US military lost track of 50 intercontinental ballistic missiles recently. The incident became public after a former Air Force officer tweeted about the loss of communication between the missiles and the control center.
This, at the same time as members of the Obama administration, have spoken repeatedly about the importance of safe and secure nuclear programs.
“The world must stand together to prevent the spread of these weapons,” said US President Barrack Obama in a previous speech.
“As long as nuclear weapons are required to deter aggression and defend our country and our allies we will maintain a safe, secure and effective nuclear arsenal,” said US Secretary of Defense Robert Gates.
What does this say about the US nuclear program? Michel Chossudovsky, the director of the Center for Research on Globalization in Montréal, Canada, said this is a big concern, but not the worst case scenario by any means.
He argued that politicians do the greatest harm, by maintaining and contending that nuclear weapons are not a threat to civilians, as the Obama administration has continues to argue.
“The Senate a few years ago actually reclassified tactical nuclear weapons as safe for civilians and re-categorized them as conventional weapons,” said Chossudovsky.
He explained that mistakes in computer and communication systems are ongoing, but the news rarely makes it to the media. The public is rarely informed.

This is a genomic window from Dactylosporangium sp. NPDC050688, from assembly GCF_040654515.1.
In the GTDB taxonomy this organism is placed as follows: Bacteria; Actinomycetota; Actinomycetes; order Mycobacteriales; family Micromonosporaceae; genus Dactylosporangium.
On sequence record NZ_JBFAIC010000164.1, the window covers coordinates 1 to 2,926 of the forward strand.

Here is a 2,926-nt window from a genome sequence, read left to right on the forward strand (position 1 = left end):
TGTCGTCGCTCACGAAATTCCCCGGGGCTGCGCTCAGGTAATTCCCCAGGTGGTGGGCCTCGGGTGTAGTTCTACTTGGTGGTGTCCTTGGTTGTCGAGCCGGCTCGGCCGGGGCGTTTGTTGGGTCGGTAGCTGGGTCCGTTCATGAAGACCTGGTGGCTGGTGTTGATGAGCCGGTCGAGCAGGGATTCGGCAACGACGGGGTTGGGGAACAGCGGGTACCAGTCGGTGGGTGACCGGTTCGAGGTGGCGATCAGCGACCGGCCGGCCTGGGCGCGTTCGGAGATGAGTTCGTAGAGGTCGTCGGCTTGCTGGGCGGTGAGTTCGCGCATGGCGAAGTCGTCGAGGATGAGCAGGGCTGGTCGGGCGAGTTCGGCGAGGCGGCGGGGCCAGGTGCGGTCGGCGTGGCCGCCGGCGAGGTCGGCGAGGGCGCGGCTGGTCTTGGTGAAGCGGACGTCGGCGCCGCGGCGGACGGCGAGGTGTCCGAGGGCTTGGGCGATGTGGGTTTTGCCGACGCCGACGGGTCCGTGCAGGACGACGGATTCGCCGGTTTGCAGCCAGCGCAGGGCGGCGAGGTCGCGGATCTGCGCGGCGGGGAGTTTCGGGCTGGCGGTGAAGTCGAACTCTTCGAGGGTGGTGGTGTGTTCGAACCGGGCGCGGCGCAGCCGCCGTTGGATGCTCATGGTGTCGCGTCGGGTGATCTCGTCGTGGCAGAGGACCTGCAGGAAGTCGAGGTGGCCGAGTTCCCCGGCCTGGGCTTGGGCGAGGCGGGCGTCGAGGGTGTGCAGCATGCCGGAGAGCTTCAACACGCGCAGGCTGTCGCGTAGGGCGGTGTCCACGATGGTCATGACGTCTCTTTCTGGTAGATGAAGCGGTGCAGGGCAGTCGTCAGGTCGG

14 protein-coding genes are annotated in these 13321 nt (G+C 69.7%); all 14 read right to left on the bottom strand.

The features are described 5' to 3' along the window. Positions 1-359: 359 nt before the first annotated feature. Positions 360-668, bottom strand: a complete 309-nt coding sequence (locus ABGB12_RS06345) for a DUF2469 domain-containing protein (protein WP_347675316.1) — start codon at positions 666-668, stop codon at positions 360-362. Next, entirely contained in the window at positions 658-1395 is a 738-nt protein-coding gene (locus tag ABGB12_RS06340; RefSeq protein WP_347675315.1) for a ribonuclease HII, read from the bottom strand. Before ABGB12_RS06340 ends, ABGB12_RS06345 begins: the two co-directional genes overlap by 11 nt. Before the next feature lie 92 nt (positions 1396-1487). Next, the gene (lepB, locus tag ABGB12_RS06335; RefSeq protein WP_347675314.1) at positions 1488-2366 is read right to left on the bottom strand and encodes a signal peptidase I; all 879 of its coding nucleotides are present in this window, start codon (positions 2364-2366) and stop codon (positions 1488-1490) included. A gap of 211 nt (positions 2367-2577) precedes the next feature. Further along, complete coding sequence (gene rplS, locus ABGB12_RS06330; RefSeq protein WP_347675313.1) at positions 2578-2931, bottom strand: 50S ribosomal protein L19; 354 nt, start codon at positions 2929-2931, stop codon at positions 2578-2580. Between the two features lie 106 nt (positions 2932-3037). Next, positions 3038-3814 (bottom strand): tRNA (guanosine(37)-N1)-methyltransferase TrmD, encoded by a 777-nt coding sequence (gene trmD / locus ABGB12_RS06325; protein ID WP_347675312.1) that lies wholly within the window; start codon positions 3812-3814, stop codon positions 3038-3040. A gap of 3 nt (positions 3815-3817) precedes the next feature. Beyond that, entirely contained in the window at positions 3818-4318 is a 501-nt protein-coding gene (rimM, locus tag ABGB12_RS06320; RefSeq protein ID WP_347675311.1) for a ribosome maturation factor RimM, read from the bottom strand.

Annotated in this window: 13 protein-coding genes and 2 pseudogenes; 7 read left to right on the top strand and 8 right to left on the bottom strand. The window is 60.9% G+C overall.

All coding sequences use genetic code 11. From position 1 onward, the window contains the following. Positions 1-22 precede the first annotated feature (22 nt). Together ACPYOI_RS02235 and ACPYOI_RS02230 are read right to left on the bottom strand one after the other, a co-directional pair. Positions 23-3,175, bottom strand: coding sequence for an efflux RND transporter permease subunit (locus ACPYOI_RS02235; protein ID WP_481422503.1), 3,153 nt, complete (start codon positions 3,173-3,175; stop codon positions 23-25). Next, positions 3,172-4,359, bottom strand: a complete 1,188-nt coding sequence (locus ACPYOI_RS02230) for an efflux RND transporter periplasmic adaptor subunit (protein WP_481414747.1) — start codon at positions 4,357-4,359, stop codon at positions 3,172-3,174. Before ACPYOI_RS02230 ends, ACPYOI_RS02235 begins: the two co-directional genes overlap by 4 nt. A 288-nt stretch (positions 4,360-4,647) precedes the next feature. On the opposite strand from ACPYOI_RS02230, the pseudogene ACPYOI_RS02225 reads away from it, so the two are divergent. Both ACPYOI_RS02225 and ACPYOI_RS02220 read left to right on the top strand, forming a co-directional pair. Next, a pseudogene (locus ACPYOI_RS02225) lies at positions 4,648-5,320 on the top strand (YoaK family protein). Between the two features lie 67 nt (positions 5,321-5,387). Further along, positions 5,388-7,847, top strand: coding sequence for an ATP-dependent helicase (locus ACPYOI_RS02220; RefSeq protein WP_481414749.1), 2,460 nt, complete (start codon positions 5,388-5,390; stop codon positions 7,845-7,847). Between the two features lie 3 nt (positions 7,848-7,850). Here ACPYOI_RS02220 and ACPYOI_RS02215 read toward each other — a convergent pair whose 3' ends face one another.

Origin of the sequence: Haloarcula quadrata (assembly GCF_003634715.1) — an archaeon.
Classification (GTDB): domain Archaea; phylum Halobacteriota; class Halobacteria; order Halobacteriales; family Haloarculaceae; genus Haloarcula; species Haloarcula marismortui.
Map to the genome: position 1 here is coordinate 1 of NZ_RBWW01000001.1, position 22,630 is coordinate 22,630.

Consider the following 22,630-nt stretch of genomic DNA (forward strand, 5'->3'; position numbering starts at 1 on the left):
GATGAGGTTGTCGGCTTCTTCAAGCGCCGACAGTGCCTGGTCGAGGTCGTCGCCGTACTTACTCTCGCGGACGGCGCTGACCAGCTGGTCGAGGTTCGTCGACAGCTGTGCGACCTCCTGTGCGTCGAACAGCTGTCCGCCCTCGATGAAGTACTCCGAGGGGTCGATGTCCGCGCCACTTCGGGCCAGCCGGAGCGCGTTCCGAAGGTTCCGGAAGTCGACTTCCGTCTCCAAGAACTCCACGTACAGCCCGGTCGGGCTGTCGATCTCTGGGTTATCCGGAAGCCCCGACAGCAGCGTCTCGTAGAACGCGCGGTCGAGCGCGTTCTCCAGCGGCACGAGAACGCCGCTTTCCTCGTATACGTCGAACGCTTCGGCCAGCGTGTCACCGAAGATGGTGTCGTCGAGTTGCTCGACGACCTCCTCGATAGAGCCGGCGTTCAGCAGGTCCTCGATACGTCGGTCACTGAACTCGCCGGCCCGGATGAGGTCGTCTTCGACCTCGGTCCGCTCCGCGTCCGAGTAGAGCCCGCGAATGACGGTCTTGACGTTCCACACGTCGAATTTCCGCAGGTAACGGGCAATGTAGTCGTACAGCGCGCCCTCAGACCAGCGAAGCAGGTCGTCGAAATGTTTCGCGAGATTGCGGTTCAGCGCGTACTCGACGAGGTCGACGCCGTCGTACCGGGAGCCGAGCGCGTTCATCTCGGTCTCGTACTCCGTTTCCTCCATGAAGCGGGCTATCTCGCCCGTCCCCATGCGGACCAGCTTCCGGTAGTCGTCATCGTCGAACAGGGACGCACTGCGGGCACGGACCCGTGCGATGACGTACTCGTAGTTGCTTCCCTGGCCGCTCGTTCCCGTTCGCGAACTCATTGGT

“Instead we are told that the threat to humanity is the H1N1,” Chossudovsky said.
Cuba’s Fidel Castro recently made a statement regarding nuclear weapons and global war implications, arguing that a conventional war against Iran would inevitably lead to a nuclear incident, further leading to a global war. None of the major North American media outlets covered his comments.
Iran and nuclear topics are big news in the US, but when the US loses nuclear weapons very little is said and the American public simply moves on.
Western nations holding nuclear weapons are just as much a threat to global security as Israel, argued Chossudovsky.
“Iran is not a threat,” he said. “The threat comes from the United States, NATO and Israel.”
Although Obama has said he wants to decrease the number of nuclear weapons globally, the US Department of Energy is working to expand American nuclear weapon making capabilities. Hans Kristensen, the director of the Nuclear Information Project at the Federation of American Scientists explained that the debate balances on both wanting to eliminate nuclear weapons, while also maintaining a strong force until that point to ensure safety. This is the debate among many congressional leaders.
The new START Treaty between the US and Russia on mutual nuclear arms reductions has yet to be ratified by the US. It is possible this incident could impact the treaty.
“There is the expectation in congress that some people in congress may try to hook onto this incident and use it as an excuse for why they should not ratify the new START Treaty. Whether it comes to that, we’ll have to see. I certainly hope not,” Kristensen said.